The other night this came up; are we spoiling our children? It was a great subject to get our teeth into. Strong opinions and evidence based arguments were thrown around. Majority of us felt no, but these days’ children do have so much, but is it a case of keeping up with Jones’ rather than actually spoiling them?
From the beginning we want the best; the best buggy, the best nursery furniture, the best clothes but when does having the best things for them stop? Does our desire for wanting the best things for them rub off on them? It then becomes not just about materialistic things it also becomes about the things we do with them like walking, lunches, cake, dinners, activities; these things we can take for granted because we are able to do them with our children, but not all have that luxury. A walk through woods climbing trees is free but for some families is never done. Feeding the ducks or visiting the playground again is free and so easy but for so many children this isn’t something they do.
Our children often grumble at being dragged to another country park, not another walk echoes round the car. But once we arrive, all is forgotten and they are off. Is this because they know no different? They do not realise some children do not have these adventures. Is this being spoilt or just what they are used to?
It’s a difficult one, our weekends consist of breakfast and sometimes dinner out, walks and other little adventures which we don’t want to stop, but how do we teach them that we are lucky to be able to do these things? Breakfast is easily over 20 quid for us all. For us growing up, meals out were a treat, something we used to get so excited about, even down to the colouring books and crayons you got at some places. For our children though the worry is it’s taken for granted cause its done so often. Is giving more leading children to expect more?
Lets talk about pocket money. The weekly pocket-money in our day was a pound and it stayed about that much until we were teenagers, it certainly didn’t go up with inflation. The average amount children aged 10 upwards receive now is £9.50. £9.50!!! Then on top of their weekly pocket-money they get paid for chores, 50p for hanging out washing, £1 for walking the dog etc. quite quickly that £9.50 could turn into £15. So is this teaching them finance skills and work ethic or just spoiling them?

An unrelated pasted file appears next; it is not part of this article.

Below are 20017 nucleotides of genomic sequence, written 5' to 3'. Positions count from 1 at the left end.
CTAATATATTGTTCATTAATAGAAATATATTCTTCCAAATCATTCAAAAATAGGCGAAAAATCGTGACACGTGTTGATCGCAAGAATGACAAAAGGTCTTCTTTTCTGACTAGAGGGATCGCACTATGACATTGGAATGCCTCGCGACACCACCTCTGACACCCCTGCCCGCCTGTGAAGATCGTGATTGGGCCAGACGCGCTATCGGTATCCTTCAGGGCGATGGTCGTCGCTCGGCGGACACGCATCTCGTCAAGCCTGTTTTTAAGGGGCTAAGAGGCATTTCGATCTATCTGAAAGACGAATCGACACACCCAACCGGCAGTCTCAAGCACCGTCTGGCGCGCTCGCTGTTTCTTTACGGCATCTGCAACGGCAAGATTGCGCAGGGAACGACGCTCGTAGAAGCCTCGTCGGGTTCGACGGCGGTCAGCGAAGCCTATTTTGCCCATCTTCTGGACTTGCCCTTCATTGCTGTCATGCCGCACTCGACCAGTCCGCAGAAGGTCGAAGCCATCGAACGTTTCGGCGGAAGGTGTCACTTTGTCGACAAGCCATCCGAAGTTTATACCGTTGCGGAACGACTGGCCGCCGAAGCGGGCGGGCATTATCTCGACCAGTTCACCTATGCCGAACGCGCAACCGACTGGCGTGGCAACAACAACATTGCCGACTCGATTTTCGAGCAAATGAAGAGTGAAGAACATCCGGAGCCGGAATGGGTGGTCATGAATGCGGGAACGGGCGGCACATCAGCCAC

Let’s be honest, we look at other people and want what they have. Sadly it’s the era that we live in and we are made constantly aware of how people live even more so with social media. If someone has a big house, we want a bigger house, if someone has a nice car, we need a new car, if someone has lots of clothes we want to go shopping. Do we then never appreciate what we have or are we just constantly striving for more, not recognising that we are doing pretty well already. Are we potentially doing the same for our children? Yes, they do chores and eventually will get little jobs, but as they see the pile of money growing, the list of things they want will grow with it. Will they really learn the value of money?
We both work as well as our husbands. We want to be able to give our children nice things, we ourselves want nice things, experiences, holidays and the odd meal out. Does money ultimately define if a child is spoilt or is it us keeping up with the people around us?
spoilt – having the character or disposition harmed by pampering or over solicitous attention; “a spoiled child”
Throughout this blog, we have not mentioned our children’s behavior. From the definition above, how they behave is the give away for being spoilt. We have brought up well-rounded children who yes throw tantrums when they don’t get something- normal, but as parents we stick to our decisions. We try not give in to their noisy and dramatic demands, however hard or embarrassing the display is or feel guilty after. We give our children quality time, therefore not spoiling them with gifts to over compensate. You can’t spoil a child with too much love, surely?
This was a juicy subject and makes you have a think about how you raise your little ones. Should we stop comparing ourselves to other families YES (easier said than done). Are we guilty of presents here and there YES. Bribery and tactical purchases YES (sometimes this is a must). But are we also fair and consistent (as much as sleep deprived, tired parents can be) persevering in bringing up polite, well-behaved, grateful children who have wonderful memories with their parents. ‘Presence not presents’.
We can only do our best right? If taking our children out for dinners from time to time and annual holidays is classed as spoiling them, then we are guilty over here. We do these things not just for them but for us. Yes sometimes we may think to ourselves “Why do we do this, when they don’t appreciate it”. Before we know it our children will grow up and they will become to cool to holiday with their old parents and too busy to make time for dinners or days out. So for us we are embracing the few years we get to be able to do these things, to be able to SPOIL them while we can.